Interactive Session: Design Governance. How to Run Design Practices.

“Governance is a response to the tension created by ambiguity. The need for a design governance increases as you scale and complexity grows.”

The Service Design Network New York Chapter hosted Antonio Iadarola and Antonio Starnino, co-founders of Studio Wé, for an interactive and virtual event entitled: Design Governance, How to Run Design Practices. With the hosts’ guidance, participants exercised their strategy acumen to brainstorm how they could apply design governance to their roles, their organizations, and their fields. You can find the recording here.

Studio Wé is a workplace strategy and design studio that shapes the container in which innovative work happens. The studio supports organizations that are trying to implement service systems, appraises how we as a collective do work, and reimagines how we can do better work. Antonio Iadarola is a trained Industrial Designer from Naples, Italy, who has specialized in narrative environments, design innovation, social innovation, placemaking, and service design. Antonio Starnino is a trained service designer from Montreal, Canada who brings experience in human systems intervention, design for the public sector, and design for private industries.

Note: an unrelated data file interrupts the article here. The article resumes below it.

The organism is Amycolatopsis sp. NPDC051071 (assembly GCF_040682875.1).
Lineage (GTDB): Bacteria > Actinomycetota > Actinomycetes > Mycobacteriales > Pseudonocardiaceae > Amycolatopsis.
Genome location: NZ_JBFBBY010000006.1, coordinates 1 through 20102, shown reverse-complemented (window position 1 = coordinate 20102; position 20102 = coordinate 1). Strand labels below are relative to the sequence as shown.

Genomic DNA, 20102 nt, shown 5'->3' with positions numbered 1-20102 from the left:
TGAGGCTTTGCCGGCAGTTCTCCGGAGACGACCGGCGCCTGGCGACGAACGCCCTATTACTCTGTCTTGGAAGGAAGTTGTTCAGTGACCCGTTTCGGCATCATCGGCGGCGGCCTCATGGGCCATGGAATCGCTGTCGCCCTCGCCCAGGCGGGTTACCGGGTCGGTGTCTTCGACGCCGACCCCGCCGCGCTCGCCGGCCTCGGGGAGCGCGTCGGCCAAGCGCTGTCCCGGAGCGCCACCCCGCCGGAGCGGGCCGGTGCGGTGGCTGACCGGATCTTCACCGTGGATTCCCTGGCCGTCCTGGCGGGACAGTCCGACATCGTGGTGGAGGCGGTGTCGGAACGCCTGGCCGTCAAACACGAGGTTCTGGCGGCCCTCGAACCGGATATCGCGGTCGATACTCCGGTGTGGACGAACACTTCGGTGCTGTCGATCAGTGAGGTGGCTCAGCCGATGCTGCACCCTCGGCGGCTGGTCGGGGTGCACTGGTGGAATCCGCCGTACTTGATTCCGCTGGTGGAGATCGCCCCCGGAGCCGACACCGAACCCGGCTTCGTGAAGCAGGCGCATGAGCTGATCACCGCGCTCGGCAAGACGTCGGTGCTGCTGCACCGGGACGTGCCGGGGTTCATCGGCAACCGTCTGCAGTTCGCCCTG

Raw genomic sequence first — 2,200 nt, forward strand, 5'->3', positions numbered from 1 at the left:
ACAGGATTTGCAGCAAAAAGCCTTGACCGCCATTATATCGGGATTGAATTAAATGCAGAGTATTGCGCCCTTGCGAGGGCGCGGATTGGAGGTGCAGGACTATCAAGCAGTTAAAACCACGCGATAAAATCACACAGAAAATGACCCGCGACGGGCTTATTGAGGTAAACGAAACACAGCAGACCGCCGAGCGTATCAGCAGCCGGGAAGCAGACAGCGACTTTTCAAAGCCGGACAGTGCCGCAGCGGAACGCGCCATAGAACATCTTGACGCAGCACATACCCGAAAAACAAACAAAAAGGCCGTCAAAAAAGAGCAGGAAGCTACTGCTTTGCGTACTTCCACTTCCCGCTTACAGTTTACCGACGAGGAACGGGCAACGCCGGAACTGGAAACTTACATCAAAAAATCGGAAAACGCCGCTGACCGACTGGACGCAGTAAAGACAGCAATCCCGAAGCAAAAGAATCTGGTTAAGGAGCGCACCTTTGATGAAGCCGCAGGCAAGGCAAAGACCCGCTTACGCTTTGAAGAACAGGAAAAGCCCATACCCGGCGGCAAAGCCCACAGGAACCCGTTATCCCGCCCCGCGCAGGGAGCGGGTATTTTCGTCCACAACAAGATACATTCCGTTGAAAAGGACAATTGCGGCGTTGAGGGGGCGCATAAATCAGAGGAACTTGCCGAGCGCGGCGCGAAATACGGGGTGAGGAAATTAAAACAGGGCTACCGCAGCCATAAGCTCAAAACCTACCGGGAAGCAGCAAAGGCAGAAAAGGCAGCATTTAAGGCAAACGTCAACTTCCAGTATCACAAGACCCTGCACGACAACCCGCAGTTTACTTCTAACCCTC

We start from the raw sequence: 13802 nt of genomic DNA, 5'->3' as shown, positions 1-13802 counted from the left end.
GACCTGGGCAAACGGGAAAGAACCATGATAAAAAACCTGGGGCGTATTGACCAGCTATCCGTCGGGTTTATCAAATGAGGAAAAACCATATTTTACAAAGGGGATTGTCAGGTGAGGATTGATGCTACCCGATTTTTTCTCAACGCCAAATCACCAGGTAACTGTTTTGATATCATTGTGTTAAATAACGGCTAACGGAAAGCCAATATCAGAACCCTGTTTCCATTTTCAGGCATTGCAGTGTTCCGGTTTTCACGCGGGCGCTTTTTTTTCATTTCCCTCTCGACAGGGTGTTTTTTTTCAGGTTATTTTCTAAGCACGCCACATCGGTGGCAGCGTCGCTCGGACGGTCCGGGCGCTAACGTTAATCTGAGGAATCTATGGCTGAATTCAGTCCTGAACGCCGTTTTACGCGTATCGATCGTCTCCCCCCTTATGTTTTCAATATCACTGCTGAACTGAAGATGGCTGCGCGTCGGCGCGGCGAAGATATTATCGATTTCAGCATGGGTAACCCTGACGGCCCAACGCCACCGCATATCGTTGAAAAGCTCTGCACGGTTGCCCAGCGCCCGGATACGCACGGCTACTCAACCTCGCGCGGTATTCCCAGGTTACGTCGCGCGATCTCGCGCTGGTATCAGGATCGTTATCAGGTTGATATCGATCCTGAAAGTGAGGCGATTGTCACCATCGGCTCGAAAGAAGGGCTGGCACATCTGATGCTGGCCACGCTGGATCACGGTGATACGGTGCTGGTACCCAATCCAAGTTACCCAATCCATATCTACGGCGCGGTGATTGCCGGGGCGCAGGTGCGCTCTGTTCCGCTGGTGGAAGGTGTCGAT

Both Antonio and Antonio both credit their interdisciplinary design backgrounds for shaping their own design governance and design practice — a journey that will be illustrated throughout the presentation.

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Envisioning Our Own Design Practice

Antonio and Antonio started their presentation on design governance by jumping right into an interactive session. Participants joined breakout rooms in groups of three to discuss the following prompt:

From within our current professional roles, how could we use our three roles to create an ad hoc design practice?

My own breakout room consisted of a User Researcher, a Senior UX Designer, and a Software and Content Strategist. We immediately envisioned a boutique design agency for ourselves, focused on research, strategy, and metrics. Back in the main conversation with our hosts, other groups shared their brainstorm creations: from creating value as a design or research oriented practice by helping to solve problems, to focusing on the strengths of each of the roles and what each role cares about.